Milena [00:05:23]: Are you still happy doing it?

UNH 2 Jen Fisher | Burnout

Work Better Together: How to Cultivate Strong Relationships to Maximize Well-Being and Boost Bottom Lines

Jen [00:05:25]: I am still happy doing it. I get to live and work my passion and purpose every day, but it still works. One of the things that I personally struggle with is I’m so passionate about it that I oftentimes don’t say no when I should say no. I oftentimes need to take a dose of my own medicine and not just preach but practice what I preach or so they say. Because I’m so passionate about it and there’s so much research that shows that people that are very passionate about their jobs or high performers are at a higher risk of burnout because I want to say yes to everything. Usually, my husband is the one that reminds me that I’m saying yes to too much and then I’m like, “Okay. I got it.”

Milena [00:06:18]: I’m going to speak in generalizations, but I see a lot of people in that wellness and well-being space who are passionate about helping, serving and leading who don’t necessarily walk the talk. At least that’s what I’m seeing from a lot of the people I speak with. I see you being on Instagram, showing, leading and publishing all these amazing articles in the book. I have no idea what the rest of the job entails. I’m sure it’s a lot more than what I’m seeing. What is a day in the life of Jen and how do you walk the talk?

Jen [00:06:58]: First of all, all of those things that you mentioned, plus the things that I do internally for my day job don’t happen without other people and don’t happen without having an amazing team. That is certainly a lesson learned from my own burnout is that you really can’t do it all. There are lots of tips and tricks especially related to social media, that you can deploy, which means you don’t always have to be on social media even though you might appear to be. There are some things that happen in the background that I’m not always on social with. For me, a day in a life, first of all, sleep and exercise are non-negotiables for me.

If you do follow me on social media, I post my workouts sometimes but not all the time. I’m not one of those people that post myself all the time, but that’s okay if you do. I do not negotiate my sleep away. It doesn’t matter who you are or where I am or my friends at home. There’s been a running joke for many years that I do the Irish exit. I’m out. I’m there one second, I don’t even say goodbye. I just leave. When I used to travel or when I’m traveling for work, my team would send me to bed. They’ll be like, “Jen, it’s your bedtime. You need to go to bed.”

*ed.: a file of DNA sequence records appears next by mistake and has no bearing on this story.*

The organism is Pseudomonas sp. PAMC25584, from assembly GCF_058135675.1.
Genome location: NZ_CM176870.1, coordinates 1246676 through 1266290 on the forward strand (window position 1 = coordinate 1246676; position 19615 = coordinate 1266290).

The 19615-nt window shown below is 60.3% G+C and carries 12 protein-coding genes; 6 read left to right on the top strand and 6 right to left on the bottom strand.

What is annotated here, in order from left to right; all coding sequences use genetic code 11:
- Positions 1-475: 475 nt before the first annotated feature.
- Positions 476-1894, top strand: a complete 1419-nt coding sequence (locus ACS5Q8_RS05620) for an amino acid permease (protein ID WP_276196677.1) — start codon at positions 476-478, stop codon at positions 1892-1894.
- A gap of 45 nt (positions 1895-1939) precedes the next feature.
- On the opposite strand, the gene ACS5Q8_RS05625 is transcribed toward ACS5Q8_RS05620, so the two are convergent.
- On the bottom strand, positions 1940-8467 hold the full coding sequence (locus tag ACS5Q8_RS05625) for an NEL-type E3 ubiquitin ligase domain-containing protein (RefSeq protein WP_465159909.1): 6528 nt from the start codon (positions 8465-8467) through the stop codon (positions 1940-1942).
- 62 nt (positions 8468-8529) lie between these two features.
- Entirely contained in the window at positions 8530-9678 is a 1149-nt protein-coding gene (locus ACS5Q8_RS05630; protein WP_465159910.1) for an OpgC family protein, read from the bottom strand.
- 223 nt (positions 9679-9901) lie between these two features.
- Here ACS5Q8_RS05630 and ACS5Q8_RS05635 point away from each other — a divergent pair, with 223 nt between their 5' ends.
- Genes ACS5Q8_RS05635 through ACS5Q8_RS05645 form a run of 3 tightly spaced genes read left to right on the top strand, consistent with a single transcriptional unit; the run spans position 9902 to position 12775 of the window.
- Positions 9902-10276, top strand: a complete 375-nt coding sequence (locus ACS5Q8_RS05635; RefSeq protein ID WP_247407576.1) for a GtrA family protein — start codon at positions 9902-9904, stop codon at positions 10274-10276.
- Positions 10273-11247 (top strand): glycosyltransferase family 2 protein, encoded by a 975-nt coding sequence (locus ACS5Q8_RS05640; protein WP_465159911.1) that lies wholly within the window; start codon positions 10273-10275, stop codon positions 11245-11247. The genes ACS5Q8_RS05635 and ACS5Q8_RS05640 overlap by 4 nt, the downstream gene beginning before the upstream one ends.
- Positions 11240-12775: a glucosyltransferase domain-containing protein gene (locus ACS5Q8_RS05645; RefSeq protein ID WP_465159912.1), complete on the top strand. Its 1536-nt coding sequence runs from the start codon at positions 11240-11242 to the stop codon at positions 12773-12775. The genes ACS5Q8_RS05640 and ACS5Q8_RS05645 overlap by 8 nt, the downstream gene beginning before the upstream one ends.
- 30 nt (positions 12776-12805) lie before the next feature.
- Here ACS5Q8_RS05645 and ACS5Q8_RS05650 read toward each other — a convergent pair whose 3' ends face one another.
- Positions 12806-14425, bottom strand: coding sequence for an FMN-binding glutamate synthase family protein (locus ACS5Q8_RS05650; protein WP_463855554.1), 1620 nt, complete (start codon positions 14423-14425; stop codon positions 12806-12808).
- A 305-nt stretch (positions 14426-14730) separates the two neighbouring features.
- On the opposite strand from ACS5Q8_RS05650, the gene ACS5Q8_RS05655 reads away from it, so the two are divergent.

After so many years of being sleep-deprived and learning how it feels to be well-rested after a good night’s sleep, that’s part of the reason my team sends me to bed because you don’t want to be around me when I’m not well-rested. I am not a nice person to be. Exercise is important to me. I’m a lifelong athlete, but I think the older I’ve gotten, the exercise is a ritual and it’s about my physical health but also my mental health.

It helps me with my worry, anxiety and those things, so they’re in my calendar. The workout might move around from the morning to the afternoon but it always happens and sometimes it looks different. Sometimes it’s going for a walk or going to the gym. I’m very diligent about my calendar and what I allow on my calendar, what I don’t and what can be accomplished in different ways.

Not everything has to be a call or a video. What can I delegate and what do I say no to? You and I have talked about self-care and it has become this buzzword. The marketing gurus of the world have convinced us that self-care means that we drink a bottle of wine on Wednesdays and we take a bubble bath on Sundays, but self-care to me is a daily pursuit.

It often means saying no to things that we want to say yes to. It involves difficult decisions because it’s meant to protect our well-being. I am diligent about a handful of those things in my life because I have felt the effects when I don’t do those things. It starts to become pretty obvious to me. If my husband doesn’t point it out, I start to recognize it like, “I’m a little off. What’s going on with me?”

[bctt tweet=”People that are very passionate about their jobs are actually at a higher risk of burnout.” username=””]

Milena [00:10:02]: I had a night where I didn’t sleep well, and the next day, I couldn’t perform. I’m not myself. I feel like I’m drunk.

Jen [00:10:10]: The research would say that if you drive sleepy, you’re worse than being legally drunk.

Milena [00:10:18]: I try to stick to my sleep routine and make my sleep as non-negotiable as possible. Although I had been suffering from sleep issues, I think a lot of people these days are because there’s so much stress and anxiety.

Jen [00:10:32]: The modern world is not set up to help us get good rest. Pretty much everything about our bedrooms is wrong.

Milena [00:10:43]: You talked about integrating well-being in the flow of work. What do you mean by that?